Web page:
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Kidney Week

Abstract: FR-PO027

Initial Lactate Level and Lactate Clearance on Renal Outcomes in Critically Ill Patients with Sepsis

Session Information

Category: Acute Kidney Injury

  • 101 AKI: Epidemiology, Risk Factors, and Prevention

Authors

  • Jung, Jihoon, Chung-Ang university hospital, Seoul, Korea (the Republic of)
  • Moon, Ji in, Chungang university, Seoul, Korea (the Republic of)
  • Hwang, Jin Ho, Department of Internal Medicine, Chung-Ang University Hospital, Seoul, Korea (the Republic of)
  • Kim, Su Hyun, Chung-Ang University Hospital, Seoul, Korea (the Republic of)
  • Shin, Jungho, Chung-Ang University College of Medicine, Seoul, Korea (the Republic of)
Background

Lactate level and lactate clearance have been implicated as predictors of mortality in patients with sepsis. However, their roles for renal outcomes remain uncertain. In this study, we investigated the impacts of initial lactate level and lactate clearance on renal outcomes in critically ill patients with sepsis.

Methods

We retrospectively reviewed a total of 151 adult patients with sepsis who met the Sepsis-3 definition. Serum lactate levels were measured at initial and 24 hours from the intensive care unit admission. Among patients with initial lactate level ≥2 mmol/L, the lactate clearance was calculated as (initial lactate−24-hour lactate)/initial lactate × 100, then, they were divided as those with lactate clearance <20% and ≥20%. Acute kidney injury (AKI) was defined using the KDIGO guideline.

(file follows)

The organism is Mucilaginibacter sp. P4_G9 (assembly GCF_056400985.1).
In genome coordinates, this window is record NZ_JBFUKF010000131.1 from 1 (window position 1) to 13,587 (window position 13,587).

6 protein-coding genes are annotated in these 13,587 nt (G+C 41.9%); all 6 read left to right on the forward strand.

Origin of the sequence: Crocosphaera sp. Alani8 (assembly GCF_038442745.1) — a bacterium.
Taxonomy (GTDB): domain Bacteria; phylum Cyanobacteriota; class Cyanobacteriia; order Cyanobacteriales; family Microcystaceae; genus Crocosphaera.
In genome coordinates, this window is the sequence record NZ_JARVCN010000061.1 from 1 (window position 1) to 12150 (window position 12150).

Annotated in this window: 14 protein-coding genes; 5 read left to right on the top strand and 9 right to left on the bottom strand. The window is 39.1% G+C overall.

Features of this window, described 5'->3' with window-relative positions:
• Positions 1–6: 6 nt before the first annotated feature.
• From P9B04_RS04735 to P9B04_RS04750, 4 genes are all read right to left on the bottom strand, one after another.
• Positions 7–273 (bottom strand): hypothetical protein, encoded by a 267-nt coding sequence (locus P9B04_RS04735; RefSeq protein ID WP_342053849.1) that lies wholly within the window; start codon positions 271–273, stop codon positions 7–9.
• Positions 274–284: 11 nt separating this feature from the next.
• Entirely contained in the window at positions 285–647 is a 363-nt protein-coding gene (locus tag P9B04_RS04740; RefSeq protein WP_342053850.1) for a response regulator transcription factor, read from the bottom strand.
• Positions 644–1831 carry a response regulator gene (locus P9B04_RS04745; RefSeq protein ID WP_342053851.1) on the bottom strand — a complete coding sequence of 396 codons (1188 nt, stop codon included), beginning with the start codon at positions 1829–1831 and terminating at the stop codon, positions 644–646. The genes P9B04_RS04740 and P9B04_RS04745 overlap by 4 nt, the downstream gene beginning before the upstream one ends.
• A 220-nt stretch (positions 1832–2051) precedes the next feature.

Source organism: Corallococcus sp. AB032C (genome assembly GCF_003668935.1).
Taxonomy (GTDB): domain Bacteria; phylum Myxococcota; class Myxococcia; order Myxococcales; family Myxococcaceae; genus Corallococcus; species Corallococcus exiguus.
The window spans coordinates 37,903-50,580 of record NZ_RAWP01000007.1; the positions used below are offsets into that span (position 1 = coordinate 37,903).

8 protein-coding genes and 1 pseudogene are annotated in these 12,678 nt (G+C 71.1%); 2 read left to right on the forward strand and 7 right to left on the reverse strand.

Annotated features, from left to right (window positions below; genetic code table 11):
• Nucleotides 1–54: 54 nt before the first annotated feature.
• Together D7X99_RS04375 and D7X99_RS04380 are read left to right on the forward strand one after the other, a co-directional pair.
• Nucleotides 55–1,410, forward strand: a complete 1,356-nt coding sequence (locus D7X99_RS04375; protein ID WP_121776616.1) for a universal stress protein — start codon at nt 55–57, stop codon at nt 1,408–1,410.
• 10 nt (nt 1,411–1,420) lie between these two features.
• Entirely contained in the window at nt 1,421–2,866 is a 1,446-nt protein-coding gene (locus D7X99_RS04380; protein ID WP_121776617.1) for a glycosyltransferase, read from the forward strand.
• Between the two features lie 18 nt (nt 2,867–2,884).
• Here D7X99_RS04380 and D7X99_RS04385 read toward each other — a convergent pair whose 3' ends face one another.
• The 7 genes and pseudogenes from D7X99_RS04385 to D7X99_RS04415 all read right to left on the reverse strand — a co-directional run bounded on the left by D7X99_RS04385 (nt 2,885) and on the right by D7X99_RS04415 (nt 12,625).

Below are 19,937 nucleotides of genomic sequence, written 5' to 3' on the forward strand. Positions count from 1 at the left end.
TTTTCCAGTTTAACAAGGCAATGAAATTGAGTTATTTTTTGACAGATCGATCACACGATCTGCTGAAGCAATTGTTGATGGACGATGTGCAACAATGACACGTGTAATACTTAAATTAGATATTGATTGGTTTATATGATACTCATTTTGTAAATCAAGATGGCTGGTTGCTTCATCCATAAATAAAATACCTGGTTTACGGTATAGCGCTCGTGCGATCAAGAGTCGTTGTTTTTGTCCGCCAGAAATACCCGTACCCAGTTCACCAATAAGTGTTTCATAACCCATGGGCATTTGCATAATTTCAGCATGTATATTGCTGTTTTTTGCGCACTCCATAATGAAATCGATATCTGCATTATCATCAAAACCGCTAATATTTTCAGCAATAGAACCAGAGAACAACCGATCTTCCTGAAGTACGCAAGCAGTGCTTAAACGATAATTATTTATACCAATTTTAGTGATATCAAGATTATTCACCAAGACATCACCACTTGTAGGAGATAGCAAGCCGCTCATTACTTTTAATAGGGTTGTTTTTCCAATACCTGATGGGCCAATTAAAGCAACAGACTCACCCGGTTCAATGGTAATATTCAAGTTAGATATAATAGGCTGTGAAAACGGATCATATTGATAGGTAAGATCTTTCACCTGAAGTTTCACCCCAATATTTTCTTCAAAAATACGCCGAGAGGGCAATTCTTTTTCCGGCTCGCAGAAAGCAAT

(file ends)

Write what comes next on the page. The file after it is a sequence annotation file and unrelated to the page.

Results

AKI occurred in 52 (68.4%) patients with initial lactate level <2 mmol/L and 69 (92.0%) in those with initial lactate level ≥2 mmol/L (P<0.001). In addition, patients with initial lactate level ≥2 mmol/L had higher probabilities of renal replacement therapy than those with its level <2 mmol/L, independent of age, sex and the sequential organ failure assessment (SOFA) score (OR 2.9, 95% CI 1.1–7.3, P=0.025). However, the lactate clearance was not related with AKI occurrence and renal replacement therapy use (P=1.000 and 0.293). The lactate clearance <20% was associated with 28-day mortality, independent of age, sex and the SOFA score (HR 3.8, 95% CI 1.5–9.7, P=0.005), but Initial lactate level was not (P=0.164). Among 116 survivors, estimated glomerular filtration rate (eGFR) at discharge were assessed, and we found that the eGFR did not differ according to initial lactate level and lactate clearance in multivariate linear regression analyses (P=0.954 and 0.203).

Conclusion

In critically ill patients with sepsis, initial lactate level can predict the AKI occurrence and renal replacement therapy need, however, lactate clearance cannot. In addition, renal function recovery may be associated with neither initial lactate level nor lactate clearance.